“The muscular force transmission system: Role of the intramuscular connective tissue,” article on the Science Direct website.
 “Changes in Blood Flow and Cellular Metabolism at a Myofascial Trigger Point With Trigger Point Release (Ischemic Compression): A Proof-of-Principle Pilot Study,” article on the Science Direct website.
This answer is based on my 25 years of teaming up with Bay Area physicians to help patients with myofascial pain syndrome.
To see the most effective and well-educated physician for myofascial pain syndrome, you should see a physiatrist, especially one specializing in pain management. Some other options include:
- Physicians who specialize in occupational injury, as they seem to have greater training and understanding of myofascial pain syndrome, and
- An increasing number of neurologists and orthopedists who specialize in pain management.
The first step to finding the right medical professional will be to do your own research on your condition, and thereby make sure that you actually have symptoms that fit the profile of MPS. While an official diagnosis will need to be done by a physician, your self-education will (or should) be welcomed by the physician, as it will save them time.
Next, you will want to do a cursory search on Google and Yelp to determine which physicians state a specialty in MPS. There may be many, as physicians seem to be racing to learn proper protocol for MPS treatment right now. The primary physiatrist I knew at Stanford Pain Management Clinic spends about 65% of his time traveling to educate physiatrists in MPS. Once you’ve decided a doctor might be right for you, you can always call their office, and ask the staff if they treat myofascial pain syndrome. You can even ask how they do it; or you can ask the physician at the appointment.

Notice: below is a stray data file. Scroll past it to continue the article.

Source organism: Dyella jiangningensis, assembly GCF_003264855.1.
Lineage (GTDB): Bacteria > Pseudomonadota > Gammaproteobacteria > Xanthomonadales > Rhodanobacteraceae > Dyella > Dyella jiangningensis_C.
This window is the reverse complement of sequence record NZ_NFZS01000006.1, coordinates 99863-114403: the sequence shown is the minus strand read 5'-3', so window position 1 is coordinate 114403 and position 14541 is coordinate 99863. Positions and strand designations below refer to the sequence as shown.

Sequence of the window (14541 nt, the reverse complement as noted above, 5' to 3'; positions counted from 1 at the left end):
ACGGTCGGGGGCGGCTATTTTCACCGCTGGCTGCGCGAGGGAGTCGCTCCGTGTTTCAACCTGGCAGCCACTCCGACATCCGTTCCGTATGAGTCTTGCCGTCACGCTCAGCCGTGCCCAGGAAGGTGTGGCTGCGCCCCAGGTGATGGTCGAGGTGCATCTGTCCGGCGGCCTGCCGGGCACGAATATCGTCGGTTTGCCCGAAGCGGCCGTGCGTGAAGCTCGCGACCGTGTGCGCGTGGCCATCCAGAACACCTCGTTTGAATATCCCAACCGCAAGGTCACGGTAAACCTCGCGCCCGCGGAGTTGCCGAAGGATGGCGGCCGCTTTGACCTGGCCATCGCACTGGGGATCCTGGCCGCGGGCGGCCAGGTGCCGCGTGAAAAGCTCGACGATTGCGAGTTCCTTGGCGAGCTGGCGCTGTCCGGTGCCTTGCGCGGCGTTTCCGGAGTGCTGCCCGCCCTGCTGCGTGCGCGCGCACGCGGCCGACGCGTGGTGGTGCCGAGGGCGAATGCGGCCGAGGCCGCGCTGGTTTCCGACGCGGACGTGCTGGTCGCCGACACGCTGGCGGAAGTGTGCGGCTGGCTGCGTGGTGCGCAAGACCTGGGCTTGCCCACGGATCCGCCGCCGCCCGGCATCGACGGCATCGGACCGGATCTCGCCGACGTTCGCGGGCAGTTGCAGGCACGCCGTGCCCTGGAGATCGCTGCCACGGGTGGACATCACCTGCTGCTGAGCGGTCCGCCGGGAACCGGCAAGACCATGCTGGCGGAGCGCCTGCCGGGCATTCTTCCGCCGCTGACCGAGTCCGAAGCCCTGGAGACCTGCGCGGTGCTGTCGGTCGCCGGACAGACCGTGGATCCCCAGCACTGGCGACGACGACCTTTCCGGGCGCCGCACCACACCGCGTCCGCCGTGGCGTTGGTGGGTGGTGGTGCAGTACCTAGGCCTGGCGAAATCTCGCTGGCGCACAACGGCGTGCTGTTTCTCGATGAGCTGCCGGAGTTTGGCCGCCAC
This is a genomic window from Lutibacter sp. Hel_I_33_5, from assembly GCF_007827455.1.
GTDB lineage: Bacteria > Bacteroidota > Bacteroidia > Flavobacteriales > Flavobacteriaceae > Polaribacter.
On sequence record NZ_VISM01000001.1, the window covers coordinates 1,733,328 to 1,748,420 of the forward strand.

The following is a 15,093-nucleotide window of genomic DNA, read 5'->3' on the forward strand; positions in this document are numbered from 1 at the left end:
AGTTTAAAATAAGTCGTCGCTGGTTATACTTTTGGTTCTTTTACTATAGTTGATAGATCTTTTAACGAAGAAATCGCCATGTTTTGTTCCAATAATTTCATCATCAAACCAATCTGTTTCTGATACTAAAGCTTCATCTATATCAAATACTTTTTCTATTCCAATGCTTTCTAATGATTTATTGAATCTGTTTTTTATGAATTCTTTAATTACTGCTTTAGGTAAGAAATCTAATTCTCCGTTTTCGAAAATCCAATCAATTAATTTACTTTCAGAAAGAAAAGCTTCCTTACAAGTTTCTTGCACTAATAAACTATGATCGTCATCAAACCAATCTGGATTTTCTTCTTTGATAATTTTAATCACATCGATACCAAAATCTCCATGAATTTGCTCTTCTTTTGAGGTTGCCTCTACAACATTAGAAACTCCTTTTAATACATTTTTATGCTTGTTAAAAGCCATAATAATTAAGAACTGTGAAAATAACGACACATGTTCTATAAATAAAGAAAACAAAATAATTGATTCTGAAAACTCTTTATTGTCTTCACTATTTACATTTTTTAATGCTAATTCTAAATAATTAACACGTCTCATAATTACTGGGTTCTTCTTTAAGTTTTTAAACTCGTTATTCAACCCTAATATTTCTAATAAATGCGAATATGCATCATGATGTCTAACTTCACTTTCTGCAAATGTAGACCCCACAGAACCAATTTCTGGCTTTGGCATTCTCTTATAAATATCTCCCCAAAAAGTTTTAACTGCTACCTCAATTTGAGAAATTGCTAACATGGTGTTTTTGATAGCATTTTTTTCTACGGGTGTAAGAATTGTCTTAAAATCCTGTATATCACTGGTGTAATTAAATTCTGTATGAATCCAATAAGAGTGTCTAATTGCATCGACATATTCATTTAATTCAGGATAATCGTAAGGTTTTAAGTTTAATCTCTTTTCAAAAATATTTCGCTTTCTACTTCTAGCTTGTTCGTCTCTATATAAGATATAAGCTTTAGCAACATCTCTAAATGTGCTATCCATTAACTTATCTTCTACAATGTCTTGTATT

If they reply, “We inject cortisone into the sore/tender area,” they are probably not well-trained, as this doesn’t address the taut band and trigger point.
As part of a team with the well-trained physician, my job is to get rid of as much of the active/latent trigger points as possible. If there’s something I can’t address (too deep, too active, etc.), they inject it, because IT WORKS. However, they also realize that you can’t do more than 4 or 5 at a go, because they are painful.
The internet and the phone are your friends. Don’t be afraid to use them in order to find the best doctor to help you. Good luck!
This is an extremely complex and interesting question. The answer is even more complex.
As mammals, and especially as primates, our bodies and minds have evolved to desire, seek and receive comforting touch. At every stage of our development as individuals, and as part of a community, it is inarguably healthy for our bodies and minds. It is, in fact, integral to our very survival.
I think that, in order for touch to feel good, it must meet two criteria:
- The person being touched is honestly receptive, in the positive sense, to that touch; and
- The person providing the touch has the intent to, on some level, provide “comfort” to the person they are touching. (This can have different connotations for different people in different situations).
“Let’s start at the very beginning; a very good place to start…”
Engaging in comforting touch is something that is a primal driving force for human beings and primates, in addition to all mammals, and (surprisingly) avians. For mammals, it begins in the womb, as the first sensory neural network develops. This neural network then continues as the basis for the development of the central nervous system. This system, of course, is key to experiencing touch, as we can’t feel what we are anatomically and physiologically incapable of feeling. This is shown in a study of warm, comforting touch between married couples . We require comforting touch from the moment of birth, through the entirety of our lives, and even up to the moment of death. Whether we receive that touch or not has a great impact on our overall well-being.